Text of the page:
International Holocaust Remembrance Day is an international memorial day on January 27th commemorating the victims of the Holocaust. It commemorates the genocide that resulted in the death of an estimated 6 million Jewish people, 2 million Romani people, 250,000 mentally and physically disabled people, and 9,000 homosexual men by the Nazi regime and its collaborators. It was designated by the United Nations General Assembly resolution 60/7 on November 1, 2005 during the 42nd plenary session. The resolution came after a special session was held earlier that year on January 24, 2005 during which the United Nations General Assembly marked the 60th anniversary of the liberation of the Nazi concentration camps and the end of the Holocaust.
On January 27, 1945, Auschwitz-Birkenau, the largest Nazi concentration and death camp, was liberated by Soviet troops, part of the 100th Infantry Division of General Fyodor Krasavina. 1st Ukrainian Front.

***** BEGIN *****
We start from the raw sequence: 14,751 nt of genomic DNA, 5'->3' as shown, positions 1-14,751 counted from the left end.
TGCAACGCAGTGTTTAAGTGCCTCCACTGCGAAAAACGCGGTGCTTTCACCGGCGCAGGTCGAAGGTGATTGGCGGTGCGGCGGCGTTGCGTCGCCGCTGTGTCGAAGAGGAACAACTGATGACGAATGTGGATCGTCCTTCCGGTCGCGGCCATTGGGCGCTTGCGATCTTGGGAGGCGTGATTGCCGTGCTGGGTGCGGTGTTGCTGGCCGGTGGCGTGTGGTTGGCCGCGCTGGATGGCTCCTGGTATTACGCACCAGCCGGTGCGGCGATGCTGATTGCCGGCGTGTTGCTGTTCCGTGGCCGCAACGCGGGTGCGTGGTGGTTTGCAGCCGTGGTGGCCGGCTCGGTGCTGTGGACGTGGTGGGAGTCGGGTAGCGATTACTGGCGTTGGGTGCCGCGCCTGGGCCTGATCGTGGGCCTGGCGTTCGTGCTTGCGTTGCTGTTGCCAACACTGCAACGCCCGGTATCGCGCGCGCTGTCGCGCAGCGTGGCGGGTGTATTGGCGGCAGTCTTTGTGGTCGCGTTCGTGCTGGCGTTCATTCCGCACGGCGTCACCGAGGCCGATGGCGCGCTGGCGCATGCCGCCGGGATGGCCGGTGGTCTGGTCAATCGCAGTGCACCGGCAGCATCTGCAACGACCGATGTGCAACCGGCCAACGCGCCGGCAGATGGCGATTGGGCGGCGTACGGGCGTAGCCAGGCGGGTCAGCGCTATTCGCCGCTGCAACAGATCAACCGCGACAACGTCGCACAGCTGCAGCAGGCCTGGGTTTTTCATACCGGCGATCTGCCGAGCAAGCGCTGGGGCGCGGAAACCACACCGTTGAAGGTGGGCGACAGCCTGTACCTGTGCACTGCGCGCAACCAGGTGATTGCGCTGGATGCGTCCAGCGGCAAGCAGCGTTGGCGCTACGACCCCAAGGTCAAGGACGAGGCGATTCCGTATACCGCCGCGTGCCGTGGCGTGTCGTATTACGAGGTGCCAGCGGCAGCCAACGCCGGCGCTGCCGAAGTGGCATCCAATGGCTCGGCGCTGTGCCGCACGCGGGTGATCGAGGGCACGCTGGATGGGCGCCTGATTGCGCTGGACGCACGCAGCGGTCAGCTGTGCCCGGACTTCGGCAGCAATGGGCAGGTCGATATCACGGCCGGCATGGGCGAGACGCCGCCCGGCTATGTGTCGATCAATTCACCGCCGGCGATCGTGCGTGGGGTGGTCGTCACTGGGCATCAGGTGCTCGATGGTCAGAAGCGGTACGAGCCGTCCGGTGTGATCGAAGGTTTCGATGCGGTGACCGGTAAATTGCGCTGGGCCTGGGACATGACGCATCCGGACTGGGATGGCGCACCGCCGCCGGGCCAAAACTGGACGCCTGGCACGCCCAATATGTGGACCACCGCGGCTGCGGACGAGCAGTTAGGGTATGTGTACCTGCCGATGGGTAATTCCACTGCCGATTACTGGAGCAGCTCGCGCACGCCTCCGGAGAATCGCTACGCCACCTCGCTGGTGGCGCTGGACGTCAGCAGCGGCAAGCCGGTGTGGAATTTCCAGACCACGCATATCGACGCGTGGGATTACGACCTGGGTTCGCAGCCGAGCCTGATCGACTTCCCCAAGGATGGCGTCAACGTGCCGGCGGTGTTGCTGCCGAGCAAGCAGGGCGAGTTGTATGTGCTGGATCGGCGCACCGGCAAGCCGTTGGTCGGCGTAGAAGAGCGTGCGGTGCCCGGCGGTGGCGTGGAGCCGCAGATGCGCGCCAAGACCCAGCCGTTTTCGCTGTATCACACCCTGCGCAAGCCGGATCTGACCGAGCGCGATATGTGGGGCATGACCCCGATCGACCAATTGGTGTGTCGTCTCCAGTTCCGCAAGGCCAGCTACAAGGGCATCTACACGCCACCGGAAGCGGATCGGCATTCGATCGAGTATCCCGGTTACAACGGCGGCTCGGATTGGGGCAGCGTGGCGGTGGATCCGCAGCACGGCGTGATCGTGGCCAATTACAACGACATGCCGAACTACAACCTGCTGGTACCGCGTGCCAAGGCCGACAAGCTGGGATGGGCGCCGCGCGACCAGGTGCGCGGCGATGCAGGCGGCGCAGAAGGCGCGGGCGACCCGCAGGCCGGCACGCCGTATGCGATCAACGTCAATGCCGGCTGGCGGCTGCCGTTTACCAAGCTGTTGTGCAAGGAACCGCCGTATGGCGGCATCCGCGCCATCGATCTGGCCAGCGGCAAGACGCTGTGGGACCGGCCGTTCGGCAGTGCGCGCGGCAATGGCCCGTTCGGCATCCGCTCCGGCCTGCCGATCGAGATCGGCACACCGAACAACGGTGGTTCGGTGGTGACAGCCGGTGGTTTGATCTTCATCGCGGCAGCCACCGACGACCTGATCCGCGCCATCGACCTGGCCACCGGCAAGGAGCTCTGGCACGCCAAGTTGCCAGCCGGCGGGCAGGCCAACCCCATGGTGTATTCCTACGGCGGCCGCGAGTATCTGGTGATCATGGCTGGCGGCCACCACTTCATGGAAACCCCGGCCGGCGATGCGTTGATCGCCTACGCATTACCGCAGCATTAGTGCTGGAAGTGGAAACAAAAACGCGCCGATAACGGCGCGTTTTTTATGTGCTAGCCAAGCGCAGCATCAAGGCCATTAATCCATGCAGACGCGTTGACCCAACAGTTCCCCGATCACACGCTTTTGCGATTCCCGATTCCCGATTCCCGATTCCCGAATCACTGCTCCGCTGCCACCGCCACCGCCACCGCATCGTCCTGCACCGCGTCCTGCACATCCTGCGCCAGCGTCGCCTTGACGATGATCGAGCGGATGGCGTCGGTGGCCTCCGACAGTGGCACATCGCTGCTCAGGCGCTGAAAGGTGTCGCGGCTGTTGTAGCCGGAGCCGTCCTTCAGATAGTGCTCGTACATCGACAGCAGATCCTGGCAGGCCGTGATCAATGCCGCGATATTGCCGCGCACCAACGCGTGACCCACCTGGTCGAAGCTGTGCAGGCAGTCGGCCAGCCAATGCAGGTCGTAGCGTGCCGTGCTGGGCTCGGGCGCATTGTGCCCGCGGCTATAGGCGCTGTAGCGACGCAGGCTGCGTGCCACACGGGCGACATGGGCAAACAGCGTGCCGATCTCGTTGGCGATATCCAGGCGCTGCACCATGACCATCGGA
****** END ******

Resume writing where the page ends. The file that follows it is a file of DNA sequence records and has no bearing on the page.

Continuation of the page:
The Center for Holocaust, Genocide, and Human Rights Education of North Carolina (the Holocaust Speakers Bureau) inspires students and members of our community to respect the dignity of all human beings by teaching the challenging topics of the Holocaust, genocide, and tolerance. We work with schools, houses of worship, museums, libraries and houses of worship to develop age-appropriate materials, presentations and programs.
Liberation by Soviet soldiers of some of the surviving prisoners of Auschwitz on January 27, 1945. Above the gate of the camp is the famous sign-slogan “Arbeit macht frei” – “Work makes you free.”